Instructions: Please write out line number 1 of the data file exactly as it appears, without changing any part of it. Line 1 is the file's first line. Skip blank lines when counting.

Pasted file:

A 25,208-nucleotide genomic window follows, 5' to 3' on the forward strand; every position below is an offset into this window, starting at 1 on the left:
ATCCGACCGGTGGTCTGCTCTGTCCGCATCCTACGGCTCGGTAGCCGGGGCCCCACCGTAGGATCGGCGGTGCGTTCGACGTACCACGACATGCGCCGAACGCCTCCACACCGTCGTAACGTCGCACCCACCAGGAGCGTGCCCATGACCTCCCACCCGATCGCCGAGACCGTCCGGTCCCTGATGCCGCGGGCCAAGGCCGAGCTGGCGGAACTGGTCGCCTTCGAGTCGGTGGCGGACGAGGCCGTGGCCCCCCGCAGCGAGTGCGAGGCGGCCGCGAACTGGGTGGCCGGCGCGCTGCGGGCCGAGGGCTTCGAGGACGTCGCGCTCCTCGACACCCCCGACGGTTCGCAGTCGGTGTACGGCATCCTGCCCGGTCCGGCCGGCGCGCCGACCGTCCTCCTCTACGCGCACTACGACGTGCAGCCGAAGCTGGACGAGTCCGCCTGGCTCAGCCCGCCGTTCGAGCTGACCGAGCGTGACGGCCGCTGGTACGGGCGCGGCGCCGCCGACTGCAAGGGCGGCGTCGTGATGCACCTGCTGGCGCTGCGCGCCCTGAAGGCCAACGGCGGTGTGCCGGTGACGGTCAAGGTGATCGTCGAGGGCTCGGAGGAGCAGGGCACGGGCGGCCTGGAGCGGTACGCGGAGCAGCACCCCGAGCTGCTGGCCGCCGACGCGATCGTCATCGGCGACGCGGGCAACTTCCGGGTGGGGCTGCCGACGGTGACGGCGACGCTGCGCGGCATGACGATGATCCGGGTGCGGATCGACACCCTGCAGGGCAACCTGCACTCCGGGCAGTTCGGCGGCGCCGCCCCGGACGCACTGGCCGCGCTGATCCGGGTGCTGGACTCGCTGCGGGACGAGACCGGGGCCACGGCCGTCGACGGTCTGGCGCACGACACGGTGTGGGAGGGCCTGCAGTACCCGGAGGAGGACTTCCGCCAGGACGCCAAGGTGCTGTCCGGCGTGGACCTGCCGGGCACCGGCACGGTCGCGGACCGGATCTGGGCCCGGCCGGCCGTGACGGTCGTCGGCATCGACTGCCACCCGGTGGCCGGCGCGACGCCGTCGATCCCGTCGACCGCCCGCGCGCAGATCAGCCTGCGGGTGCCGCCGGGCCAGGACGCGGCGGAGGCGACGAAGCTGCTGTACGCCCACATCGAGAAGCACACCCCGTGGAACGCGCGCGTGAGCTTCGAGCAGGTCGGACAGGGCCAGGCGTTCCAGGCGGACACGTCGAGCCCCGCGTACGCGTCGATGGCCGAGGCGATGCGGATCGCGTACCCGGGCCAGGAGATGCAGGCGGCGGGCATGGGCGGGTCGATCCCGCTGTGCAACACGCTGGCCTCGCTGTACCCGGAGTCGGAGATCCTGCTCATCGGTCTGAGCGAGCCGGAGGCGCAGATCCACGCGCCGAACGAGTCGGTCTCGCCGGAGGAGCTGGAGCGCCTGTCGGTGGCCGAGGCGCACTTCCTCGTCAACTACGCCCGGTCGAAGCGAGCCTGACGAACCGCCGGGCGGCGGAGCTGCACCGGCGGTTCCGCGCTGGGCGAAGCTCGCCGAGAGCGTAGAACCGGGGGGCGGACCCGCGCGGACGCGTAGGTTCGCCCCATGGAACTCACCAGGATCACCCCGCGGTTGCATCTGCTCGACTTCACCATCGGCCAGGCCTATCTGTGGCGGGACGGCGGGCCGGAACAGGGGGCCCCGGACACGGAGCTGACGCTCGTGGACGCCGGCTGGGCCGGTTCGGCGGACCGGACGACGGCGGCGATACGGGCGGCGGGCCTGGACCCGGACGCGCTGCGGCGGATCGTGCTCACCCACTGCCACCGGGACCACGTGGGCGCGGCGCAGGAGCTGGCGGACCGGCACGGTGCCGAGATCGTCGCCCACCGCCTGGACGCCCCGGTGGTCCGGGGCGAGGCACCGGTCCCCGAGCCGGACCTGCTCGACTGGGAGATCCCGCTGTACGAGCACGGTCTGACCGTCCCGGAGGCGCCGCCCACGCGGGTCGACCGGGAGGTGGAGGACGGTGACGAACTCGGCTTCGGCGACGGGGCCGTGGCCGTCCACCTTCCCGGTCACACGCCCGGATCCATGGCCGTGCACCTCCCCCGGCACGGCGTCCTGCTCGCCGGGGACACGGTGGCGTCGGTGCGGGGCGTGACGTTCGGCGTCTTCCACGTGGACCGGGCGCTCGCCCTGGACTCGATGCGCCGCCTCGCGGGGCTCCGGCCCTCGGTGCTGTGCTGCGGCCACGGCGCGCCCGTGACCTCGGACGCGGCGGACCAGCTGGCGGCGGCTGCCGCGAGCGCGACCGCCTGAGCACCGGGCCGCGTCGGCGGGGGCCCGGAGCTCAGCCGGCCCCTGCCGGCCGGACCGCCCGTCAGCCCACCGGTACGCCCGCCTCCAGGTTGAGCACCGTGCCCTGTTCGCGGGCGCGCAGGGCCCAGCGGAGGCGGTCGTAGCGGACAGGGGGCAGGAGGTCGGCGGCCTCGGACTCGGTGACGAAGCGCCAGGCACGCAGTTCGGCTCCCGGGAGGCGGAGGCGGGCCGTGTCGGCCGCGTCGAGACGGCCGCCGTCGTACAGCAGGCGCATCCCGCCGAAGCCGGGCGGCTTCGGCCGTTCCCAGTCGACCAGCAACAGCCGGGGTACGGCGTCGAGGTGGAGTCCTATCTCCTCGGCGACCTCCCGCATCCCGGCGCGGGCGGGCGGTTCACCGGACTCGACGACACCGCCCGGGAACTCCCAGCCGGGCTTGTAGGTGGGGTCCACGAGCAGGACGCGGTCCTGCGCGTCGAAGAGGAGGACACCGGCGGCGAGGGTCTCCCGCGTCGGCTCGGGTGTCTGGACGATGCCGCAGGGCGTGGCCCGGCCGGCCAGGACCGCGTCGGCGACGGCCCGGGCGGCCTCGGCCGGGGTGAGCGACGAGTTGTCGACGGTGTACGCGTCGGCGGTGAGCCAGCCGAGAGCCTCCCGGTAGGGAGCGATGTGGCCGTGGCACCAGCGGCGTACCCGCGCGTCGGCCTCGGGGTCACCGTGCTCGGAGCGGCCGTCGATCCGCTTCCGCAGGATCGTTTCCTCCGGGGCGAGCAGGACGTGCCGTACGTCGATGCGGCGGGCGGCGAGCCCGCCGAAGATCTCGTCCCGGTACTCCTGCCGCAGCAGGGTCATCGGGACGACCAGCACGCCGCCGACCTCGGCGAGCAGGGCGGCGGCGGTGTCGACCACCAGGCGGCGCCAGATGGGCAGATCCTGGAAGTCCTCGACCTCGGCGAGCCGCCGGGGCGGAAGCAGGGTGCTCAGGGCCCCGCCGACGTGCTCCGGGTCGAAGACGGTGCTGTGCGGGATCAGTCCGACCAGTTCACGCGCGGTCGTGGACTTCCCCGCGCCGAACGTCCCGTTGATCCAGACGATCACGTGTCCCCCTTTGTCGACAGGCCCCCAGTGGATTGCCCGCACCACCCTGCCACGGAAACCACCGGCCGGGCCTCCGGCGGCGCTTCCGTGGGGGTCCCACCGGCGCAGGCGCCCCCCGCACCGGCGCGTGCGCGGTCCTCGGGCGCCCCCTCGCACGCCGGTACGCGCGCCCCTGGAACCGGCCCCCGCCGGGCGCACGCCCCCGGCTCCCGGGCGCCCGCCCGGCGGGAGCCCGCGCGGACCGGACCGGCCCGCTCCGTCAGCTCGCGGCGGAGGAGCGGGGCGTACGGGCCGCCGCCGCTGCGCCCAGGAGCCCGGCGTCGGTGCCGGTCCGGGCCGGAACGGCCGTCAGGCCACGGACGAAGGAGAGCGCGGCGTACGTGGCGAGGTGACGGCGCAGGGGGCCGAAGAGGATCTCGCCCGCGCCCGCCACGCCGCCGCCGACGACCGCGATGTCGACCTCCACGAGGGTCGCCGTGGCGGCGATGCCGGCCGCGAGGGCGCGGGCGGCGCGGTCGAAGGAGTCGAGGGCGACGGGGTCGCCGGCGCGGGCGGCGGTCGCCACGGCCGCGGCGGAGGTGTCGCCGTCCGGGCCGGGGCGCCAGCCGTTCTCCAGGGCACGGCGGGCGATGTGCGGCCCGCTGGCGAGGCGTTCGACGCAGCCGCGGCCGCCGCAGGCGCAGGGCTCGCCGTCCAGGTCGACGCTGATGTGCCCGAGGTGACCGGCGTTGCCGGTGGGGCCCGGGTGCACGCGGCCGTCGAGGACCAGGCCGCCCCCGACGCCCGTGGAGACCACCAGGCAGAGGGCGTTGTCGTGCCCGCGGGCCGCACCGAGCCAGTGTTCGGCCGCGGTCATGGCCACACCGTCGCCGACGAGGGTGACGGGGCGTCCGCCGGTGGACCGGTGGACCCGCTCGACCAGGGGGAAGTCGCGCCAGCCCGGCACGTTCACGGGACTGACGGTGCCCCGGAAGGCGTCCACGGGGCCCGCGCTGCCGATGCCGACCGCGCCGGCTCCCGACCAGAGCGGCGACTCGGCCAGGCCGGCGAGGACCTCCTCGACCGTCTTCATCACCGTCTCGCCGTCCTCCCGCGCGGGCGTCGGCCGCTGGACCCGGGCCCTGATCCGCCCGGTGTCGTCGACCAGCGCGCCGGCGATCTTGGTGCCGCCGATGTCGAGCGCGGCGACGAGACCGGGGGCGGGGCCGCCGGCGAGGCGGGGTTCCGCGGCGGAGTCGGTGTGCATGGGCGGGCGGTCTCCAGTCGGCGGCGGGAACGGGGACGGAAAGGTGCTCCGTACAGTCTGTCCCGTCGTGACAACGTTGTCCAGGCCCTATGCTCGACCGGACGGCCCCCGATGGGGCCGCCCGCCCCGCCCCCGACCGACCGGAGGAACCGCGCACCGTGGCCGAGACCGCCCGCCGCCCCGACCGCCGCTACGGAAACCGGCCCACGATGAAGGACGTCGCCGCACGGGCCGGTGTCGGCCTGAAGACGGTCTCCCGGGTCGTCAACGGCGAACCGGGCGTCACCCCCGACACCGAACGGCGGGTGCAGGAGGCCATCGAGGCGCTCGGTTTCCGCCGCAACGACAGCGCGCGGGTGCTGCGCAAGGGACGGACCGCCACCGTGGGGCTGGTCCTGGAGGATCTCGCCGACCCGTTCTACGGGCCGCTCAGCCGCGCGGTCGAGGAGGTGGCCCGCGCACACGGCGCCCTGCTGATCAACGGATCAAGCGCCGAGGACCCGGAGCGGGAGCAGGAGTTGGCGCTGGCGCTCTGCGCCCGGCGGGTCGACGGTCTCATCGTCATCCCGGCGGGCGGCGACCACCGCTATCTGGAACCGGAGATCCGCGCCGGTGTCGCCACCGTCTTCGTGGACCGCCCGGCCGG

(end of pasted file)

A 25,208-nucleotide genomic window follows, 5' to 3' on the forward strand; every position below is an offset into this window, starting at 1 on the left: